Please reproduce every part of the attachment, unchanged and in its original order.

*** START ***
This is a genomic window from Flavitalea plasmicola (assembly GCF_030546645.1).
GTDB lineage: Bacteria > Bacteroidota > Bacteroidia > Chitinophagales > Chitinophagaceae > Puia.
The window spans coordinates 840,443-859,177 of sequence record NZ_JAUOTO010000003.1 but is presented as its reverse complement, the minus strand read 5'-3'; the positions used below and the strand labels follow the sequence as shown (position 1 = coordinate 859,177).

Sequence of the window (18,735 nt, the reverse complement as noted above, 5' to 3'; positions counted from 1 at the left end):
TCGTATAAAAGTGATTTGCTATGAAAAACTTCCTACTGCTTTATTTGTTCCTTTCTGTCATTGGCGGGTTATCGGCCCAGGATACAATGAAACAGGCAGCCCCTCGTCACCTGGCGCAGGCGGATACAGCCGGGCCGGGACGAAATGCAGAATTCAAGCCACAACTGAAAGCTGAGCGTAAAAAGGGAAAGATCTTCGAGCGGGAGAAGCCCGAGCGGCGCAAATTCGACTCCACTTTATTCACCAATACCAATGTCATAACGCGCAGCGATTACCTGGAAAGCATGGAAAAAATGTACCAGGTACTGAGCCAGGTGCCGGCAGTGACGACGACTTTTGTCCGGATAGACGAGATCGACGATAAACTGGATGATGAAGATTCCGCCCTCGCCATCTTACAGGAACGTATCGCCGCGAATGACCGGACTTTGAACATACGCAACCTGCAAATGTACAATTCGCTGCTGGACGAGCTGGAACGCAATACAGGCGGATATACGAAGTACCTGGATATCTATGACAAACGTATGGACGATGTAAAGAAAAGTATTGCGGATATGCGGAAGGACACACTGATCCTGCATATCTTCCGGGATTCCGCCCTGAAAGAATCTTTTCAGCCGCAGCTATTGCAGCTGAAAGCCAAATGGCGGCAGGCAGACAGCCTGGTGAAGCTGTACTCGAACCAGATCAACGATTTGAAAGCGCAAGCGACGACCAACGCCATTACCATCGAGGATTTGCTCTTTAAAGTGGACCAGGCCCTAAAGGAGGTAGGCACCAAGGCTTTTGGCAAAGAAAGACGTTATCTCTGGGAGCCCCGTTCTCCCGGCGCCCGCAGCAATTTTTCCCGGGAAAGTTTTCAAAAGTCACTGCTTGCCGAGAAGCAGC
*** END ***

This is a genomic window from Flavitalea plasmicola (assembly GCF_030546645.1).
GTDB lineage: Bacteria > Bacteroidota > Bacteroidia > Chitinophagales > Chitinophagaceae > Puia.
The window spans coordinates 840,443-859,177 of sequence record NZ_JAUOTO010000003.1 but is presented as its reverse complement, the minus strand read 5'-3'; the positions used below and the strand labels follow the sequence as shown (position 1 = coordinate 859,177).

Sequence of the window (18,735 nt, the reverse complement as noted above, 5' to 3'; positions counted from 1 at the left end):
TCGTATAAAAGTGATTTGCTATGAAAAACTTCCTACTGCTTTATTTGTTCCTTTCTGTCATTGGCGGGTTATCGGCCCAGGATACAATGAAACAGGCAGCCCCTCGTCACCTGGCGCAGGCGGATACAGCCGGGCCGGGACGAAATGCAGAATTCAAGCCACAACTGAAAGCTGAGCGTAAAAAGGGAAAGATCTTCGAGCGGGAGAAGCCCGAGCGGCGCAAATTCGACTCCACTTTATTCACCAATACCAATGTCATAACGCGCAGCGATTACCTGGAAAGCATGGAAAAAATGTACCAGGTACTGAGCCAGGTGCCGGCAGTGACGACGACTTTTGTCCGGATAGACGAGATCGACGATAAACTGGATGATGAAGATTCCGCCCTCGCCATCTTACAGGAACGTATCGCCGCGAATGACCGGACTTTGAACATACGCAACCTGCAAATGTACAATTCGCTGCTGGACGAGCTGGAACGCAATACAGGCGGATATACGAAGTACCTGGATATCTATGACAAACGTATGGACGATGTAAAGAAAAGTATTGCGGATATGCGGAAGGACACACTGATCCTGCATATCTTCCGGGATTCCGCCCTGAAAGAATCTTTTCAGCCGCAGCTATTGCAGCTGAAAGCCAAATGGCGGCAGGCAGACAGCCTGGTGAAGCTGTACTCGAACCAGATCAACGATTTGAAAGCGCAAGCGACGACCAACGCCATTACCATCGAGGATTTGCTCTTTAAAGTGGACCAGGCCCTAAAGGAGGTAGGCACCAAGGCTTTTGGCAAAGAAAGACGTTATCTCTGGGAGCCCCGTTCTCCCGGCGCCCGCAGCAATTTTTCCCGGGAAAGTTTTCAAAAGTCACTGCTTGCCGAGAAGCAGC